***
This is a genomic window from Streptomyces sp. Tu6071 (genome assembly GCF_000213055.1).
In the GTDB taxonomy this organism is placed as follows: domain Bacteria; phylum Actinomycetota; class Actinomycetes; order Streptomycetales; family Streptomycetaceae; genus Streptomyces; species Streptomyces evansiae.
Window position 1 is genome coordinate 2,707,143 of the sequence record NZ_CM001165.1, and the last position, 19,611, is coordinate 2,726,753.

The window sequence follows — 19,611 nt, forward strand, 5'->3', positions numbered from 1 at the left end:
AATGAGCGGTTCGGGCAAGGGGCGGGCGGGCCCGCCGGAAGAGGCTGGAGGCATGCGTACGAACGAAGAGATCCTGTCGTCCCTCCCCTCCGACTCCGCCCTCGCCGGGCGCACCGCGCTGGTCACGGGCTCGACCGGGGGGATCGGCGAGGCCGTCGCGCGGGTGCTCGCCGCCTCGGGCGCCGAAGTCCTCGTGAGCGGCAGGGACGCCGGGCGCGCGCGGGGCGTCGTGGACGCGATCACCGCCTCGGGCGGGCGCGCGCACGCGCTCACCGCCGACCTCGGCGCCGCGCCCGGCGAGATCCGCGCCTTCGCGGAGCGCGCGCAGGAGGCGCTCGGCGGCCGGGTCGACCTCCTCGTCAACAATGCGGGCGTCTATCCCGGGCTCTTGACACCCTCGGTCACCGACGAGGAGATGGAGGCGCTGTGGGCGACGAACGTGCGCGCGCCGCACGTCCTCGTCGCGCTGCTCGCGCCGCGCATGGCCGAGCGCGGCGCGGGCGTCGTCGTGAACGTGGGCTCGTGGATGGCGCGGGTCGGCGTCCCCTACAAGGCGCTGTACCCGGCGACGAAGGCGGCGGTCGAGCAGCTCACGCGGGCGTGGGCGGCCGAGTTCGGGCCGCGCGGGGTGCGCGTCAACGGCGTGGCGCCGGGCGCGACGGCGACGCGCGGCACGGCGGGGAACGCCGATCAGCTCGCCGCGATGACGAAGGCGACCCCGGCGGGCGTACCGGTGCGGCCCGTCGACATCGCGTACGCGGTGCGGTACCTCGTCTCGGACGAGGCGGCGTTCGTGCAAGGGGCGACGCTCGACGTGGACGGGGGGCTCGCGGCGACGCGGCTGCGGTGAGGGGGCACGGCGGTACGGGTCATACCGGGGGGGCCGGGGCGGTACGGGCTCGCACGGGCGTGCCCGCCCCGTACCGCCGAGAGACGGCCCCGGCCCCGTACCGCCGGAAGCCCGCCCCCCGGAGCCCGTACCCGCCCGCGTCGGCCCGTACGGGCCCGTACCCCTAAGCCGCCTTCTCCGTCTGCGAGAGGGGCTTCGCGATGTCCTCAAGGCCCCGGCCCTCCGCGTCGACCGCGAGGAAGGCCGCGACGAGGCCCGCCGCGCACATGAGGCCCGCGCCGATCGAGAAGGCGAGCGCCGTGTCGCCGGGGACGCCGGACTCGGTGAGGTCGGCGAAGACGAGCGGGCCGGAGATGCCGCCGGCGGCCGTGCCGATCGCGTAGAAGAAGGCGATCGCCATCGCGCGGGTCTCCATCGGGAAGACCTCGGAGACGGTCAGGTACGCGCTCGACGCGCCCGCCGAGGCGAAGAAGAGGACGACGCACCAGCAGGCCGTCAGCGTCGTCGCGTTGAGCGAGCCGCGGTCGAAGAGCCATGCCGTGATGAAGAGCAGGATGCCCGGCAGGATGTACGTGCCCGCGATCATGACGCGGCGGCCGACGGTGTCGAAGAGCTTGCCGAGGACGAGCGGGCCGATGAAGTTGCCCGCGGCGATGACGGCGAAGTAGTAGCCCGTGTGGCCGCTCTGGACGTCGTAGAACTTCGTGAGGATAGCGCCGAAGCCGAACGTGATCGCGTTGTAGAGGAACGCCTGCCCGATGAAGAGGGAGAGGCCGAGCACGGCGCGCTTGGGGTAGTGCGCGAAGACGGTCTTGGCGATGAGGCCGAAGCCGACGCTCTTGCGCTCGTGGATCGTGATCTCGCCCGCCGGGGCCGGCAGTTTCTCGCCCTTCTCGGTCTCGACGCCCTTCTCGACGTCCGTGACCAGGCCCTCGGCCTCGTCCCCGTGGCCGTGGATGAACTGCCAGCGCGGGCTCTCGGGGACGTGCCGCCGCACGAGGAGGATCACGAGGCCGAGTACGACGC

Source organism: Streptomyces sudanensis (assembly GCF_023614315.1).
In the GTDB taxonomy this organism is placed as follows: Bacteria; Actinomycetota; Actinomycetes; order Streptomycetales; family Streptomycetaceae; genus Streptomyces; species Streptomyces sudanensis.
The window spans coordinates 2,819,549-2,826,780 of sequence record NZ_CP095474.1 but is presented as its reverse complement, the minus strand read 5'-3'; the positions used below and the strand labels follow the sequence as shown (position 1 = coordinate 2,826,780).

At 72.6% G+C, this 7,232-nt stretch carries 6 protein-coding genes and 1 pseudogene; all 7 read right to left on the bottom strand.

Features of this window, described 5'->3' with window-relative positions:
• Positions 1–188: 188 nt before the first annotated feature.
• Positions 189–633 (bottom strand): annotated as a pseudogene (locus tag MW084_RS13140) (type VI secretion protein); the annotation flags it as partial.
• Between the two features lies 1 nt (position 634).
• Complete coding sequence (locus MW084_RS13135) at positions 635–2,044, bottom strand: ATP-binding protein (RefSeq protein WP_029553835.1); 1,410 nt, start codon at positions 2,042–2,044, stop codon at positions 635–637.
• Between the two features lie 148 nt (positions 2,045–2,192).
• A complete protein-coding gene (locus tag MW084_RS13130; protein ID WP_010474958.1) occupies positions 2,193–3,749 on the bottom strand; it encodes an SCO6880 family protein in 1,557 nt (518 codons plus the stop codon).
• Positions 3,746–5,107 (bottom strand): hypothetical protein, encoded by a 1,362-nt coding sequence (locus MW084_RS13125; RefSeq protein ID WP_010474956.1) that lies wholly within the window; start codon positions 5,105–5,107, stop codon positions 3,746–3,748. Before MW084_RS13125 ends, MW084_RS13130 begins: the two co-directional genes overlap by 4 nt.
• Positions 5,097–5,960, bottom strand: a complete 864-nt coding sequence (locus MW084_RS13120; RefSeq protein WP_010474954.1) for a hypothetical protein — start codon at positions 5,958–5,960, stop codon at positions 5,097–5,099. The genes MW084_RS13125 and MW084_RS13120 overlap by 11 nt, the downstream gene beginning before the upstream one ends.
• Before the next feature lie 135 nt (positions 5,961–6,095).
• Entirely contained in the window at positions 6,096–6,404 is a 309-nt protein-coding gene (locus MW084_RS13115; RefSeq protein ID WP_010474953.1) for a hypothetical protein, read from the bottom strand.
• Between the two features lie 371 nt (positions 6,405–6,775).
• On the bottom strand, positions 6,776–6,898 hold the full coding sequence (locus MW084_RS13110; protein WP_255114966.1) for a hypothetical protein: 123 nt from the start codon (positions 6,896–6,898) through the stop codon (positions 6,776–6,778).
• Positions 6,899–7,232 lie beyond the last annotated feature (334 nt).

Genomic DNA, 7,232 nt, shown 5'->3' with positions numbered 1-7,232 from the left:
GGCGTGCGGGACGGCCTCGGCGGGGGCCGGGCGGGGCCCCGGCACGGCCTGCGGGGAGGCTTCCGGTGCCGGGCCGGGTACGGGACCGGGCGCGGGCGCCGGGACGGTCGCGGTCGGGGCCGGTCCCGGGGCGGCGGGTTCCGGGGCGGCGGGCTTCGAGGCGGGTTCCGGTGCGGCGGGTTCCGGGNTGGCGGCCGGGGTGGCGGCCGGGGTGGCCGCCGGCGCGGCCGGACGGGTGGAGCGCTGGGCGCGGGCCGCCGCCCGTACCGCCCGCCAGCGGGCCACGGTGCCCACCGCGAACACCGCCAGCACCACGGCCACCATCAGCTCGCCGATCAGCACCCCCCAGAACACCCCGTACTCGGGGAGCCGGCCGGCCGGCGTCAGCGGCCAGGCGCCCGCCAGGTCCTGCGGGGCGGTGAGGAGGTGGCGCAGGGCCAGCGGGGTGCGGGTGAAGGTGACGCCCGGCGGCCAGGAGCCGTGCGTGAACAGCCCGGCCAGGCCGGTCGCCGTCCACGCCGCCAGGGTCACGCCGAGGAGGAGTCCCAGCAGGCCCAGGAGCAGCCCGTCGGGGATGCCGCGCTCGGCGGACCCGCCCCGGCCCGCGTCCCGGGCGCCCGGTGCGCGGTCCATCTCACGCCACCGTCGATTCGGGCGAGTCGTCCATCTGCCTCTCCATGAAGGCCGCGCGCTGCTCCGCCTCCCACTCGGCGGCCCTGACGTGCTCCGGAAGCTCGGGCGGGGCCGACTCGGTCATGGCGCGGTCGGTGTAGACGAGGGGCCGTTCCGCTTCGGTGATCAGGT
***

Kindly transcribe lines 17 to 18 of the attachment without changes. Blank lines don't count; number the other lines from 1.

• Positions 3,746–5,107 (bottom strand): hypothetical protein, encoded by a 1,362-nt coding sequence (locus MW084_RS13125; RefSeq protein ID WP_010474956.1) that lies wholly within the window; start codon positions 5,105–5,107, stop codon positions 3,746–3,748. Before MW084_RS13125 ends, MW084_RS13130 begins: the two co-directional genes overlap by 4 nt.
• Positions 5,097–5,960, bottom strand: a complete 864-nt coding sequence (locus MW084_RS13120; RefSeq protein WP_010474954.1) for a hypothetical protein — start codon at positions 5,958–5,960, stop codon at positions 5,097–5,099. The genes MW084_RS13125 and MW084_RS13120 overlap by 11 nt, the downstream gene beginning before the upstream one ends.